The location of shale within the continental United States is also far superior than being in the middle of the ocean. Pipelines are already in place onshore, employees can go home to their families every night and operational and health and safety risks are far lower.

Shale is simply a better option than deepwater development.

What Would It Take To Get The Industry Interested In The Deepwater Again?

The majority of the oil and gas sector is in serious financial difficulty. It will take a long stretch of sustained high oil prices before anyone gets bullish on deepwater exploration again.

Existing discoveries will be developed. Investing money in those situations provides a guaranteed return on investment through cash flow. Wildcat deepwater exploration is not a business that is coming back for a long time, if ever.

Saudi Arabia’s decision to open the taps has changed this business for everyone. The idea that sustained high oil prices were the norm for the future is gone. Volatility is back and it isn’t going away.

There is no safety valve for oil prices. It is everyone for themselves going forward.

Shale oil offers a predictable, manufacturing-like business model around which companies can plan. And it can be stopped and started on a dime depending on oil prices.

Ten years ago shale oil wasn’t even on the radar. Now it is has displaced the deepwater, which was once thought to be our only savior from peak oil.

Now….about those electric cars.

By Keith Schaefer of Oil and Gas Investments Bulletin

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Leave a comment
  • Mchentrp on May 31 2016 said:
    And in California you can't get a cracking permit...where in God's name can a guy earn a living?
  • adec on June 01 2016 said:
    Assertions rather than fact-based analysis. This type of authors are the same people who will say oil should be 120 a couple of years later.
  • Rajan on June 01 2016 said:
    utterly biased article... it assumes Shale has unlimited oil / gas reserves and people are fool investing in any other source...

    oil is a strategic reserve... net importer countries will try to produce as much as possible to move towards their energy independence...

    coming to exporting countries... do they have shale reserves...???? even in US how much is the total capacity of producing from shale - 5 mmbpd? or may be 6 mmbpd? this accounts for 5 to 6% of world oil consumption... shale oil revolution may be an achievement in itself, but it is not the replacement of other source of oil for the world...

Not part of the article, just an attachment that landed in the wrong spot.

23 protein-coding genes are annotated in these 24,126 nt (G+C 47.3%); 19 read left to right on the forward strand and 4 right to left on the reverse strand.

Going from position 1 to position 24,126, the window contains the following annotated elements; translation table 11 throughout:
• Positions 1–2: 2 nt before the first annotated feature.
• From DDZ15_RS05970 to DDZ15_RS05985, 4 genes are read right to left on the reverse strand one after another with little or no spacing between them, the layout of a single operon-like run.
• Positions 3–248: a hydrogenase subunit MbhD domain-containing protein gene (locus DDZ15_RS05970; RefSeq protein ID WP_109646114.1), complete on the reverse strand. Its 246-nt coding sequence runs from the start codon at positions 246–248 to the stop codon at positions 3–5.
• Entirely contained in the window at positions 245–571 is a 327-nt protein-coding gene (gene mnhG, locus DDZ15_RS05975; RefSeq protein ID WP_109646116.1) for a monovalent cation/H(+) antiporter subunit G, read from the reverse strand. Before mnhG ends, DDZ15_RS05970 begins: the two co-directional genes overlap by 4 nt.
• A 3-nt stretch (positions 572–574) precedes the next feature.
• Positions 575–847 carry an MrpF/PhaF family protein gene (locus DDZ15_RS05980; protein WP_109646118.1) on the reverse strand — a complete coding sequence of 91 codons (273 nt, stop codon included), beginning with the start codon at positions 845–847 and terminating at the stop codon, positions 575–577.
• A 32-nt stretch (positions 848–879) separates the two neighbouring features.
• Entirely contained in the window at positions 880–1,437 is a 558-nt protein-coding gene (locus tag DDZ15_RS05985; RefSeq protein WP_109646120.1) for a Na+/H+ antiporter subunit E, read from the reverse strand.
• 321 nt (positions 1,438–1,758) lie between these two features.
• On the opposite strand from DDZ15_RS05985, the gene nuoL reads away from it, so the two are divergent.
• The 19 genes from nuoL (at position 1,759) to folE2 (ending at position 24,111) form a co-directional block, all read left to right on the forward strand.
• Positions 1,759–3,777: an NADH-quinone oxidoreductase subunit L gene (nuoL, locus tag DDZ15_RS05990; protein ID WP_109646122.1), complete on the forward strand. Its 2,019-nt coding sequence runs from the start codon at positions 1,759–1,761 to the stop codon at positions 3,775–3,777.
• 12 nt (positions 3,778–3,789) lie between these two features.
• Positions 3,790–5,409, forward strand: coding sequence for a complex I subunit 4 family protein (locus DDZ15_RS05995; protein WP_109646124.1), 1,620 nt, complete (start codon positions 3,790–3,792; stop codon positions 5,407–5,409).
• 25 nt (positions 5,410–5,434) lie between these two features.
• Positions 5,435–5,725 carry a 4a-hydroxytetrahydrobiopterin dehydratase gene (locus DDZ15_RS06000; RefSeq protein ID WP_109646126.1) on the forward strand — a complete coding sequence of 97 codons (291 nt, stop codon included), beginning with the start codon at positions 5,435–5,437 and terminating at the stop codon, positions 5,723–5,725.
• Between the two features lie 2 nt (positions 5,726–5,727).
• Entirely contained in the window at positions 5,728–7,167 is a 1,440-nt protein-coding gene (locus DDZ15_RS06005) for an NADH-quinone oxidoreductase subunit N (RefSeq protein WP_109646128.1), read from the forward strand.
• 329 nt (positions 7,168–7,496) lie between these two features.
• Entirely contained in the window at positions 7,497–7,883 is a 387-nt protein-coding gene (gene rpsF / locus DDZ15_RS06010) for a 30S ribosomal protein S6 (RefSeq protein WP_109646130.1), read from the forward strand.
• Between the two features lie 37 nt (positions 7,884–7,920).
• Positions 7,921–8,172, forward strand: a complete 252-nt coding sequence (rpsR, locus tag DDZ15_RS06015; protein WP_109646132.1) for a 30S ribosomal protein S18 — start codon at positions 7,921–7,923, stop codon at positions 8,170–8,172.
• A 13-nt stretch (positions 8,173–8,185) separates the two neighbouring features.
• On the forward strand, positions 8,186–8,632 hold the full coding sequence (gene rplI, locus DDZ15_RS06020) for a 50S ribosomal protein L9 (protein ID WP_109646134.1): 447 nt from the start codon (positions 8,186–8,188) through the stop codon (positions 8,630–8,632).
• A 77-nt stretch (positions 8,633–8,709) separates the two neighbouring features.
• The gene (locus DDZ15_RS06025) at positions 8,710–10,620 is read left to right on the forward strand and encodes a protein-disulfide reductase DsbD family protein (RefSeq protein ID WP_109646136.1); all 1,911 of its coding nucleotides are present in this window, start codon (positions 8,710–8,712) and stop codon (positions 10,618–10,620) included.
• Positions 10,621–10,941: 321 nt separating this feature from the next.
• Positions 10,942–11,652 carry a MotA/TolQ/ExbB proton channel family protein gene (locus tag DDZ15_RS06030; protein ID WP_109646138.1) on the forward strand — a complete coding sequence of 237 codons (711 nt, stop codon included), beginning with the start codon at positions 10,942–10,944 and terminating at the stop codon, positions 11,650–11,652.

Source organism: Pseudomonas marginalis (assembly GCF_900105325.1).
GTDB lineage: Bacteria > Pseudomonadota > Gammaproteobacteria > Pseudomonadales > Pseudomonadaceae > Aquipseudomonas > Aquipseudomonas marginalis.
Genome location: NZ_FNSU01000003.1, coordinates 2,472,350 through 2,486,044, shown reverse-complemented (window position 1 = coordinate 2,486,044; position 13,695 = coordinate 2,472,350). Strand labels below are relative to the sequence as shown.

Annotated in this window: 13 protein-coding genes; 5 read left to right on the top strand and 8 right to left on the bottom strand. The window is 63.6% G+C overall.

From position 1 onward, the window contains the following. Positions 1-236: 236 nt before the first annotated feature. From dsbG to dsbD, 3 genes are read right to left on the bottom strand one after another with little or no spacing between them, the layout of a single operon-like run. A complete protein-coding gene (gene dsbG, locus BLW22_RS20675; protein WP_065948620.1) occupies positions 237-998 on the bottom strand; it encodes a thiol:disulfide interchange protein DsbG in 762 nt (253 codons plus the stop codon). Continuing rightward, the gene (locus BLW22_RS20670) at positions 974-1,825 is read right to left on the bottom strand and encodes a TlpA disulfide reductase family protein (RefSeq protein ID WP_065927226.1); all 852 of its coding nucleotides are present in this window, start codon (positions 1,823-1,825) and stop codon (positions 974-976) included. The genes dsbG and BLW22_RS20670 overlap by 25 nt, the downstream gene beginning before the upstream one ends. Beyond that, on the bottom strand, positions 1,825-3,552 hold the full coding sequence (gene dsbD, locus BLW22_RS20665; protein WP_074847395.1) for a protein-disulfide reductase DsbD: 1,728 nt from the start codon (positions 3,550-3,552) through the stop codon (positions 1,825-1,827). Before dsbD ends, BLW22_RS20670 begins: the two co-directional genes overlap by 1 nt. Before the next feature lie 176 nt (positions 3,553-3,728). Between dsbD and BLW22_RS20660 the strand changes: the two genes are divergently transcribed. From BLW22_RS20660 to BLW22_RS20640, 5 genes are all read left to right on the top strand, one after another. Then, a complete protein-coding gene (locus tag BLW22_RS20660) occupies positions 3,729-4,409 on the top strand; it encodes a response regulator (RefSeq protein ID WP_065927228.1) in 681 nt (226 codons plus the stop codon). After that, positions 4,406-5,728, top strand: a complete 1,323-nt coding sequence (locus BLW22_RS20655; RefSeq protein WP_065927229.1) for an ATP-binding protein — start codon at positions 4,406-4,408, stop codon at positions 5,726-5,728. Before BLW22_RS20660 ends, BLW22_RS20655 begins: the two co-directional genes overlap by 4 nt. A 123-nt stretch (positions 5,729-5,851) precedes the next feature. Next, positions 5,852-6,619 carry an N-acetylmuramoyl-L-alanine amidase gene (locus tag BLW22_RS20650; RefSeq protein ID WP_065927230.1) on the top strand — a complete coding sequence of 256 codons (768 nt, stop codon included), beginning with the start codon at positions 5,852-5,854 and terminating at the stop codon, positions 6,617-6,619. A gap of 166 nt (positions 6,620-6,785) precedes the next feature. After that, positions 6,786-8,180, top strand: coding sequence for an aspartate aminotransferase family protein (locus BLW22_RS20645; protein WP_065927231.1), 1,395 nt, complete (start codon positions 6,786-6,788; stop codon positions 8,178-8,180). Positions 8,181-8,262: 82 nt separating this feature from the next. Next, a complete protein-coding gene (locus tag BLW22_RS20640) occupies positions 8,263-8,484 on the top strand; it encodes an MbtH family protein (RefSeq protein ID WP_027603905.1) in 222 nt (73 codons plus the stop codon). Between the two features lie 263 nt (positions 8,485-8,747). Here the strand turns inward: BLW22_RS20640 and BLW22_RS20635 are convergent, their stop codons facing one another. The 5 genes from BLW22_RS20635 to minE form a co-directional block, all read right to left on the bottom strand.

I am not pessimist but one need to check the reality....

    do comeback with your view on electric car and will be happy to discuss on that... have a great day
  • Eckman on June 01 2016 said:
    Thanks for the article. One of the best cases I've seen for higher prices coming sooner than most others are predicting.
  • mulp on June 01 2016 said:
    Fossil fuels is the energy sector where producers want labor costs to be low but supply tight to allow the price to be multiples of labor costs.

    The problem is labor costs are increasing over time, and any period of high prices from tight supply leads to too many players paying too much to labor creating surplus in supply that requires slashing labor costs drastically but competition drives efficiencies staying the collapse of surplus leading a long slide in profits and price equalling labor costs for long periods. During this time capital will be destroyed, most importantly human capital.

    In a decade, the ability to drill in deep water will be effectively gone. The drilling equipment largely scrapped. But more important, the people will have moved on, and creating the professional and skilled workforces requires first creating the instructors to teach them in schools.
  • JJ on June 02 2016 said:
    It appears that oil companies have decided that it is fiscally more advantageous to extract oil from shale rather than the ocean. They must also believe that shale oil is so abundant that they are willing to refocus their resources on land-based drilling. They would not abandon ocean drilling if it was going to hurt their bottom line (lead to less barrels). If shale oil is just as abundant, and continues to become safer and less expensive to extract, then what exactly is going to cause the price to spike?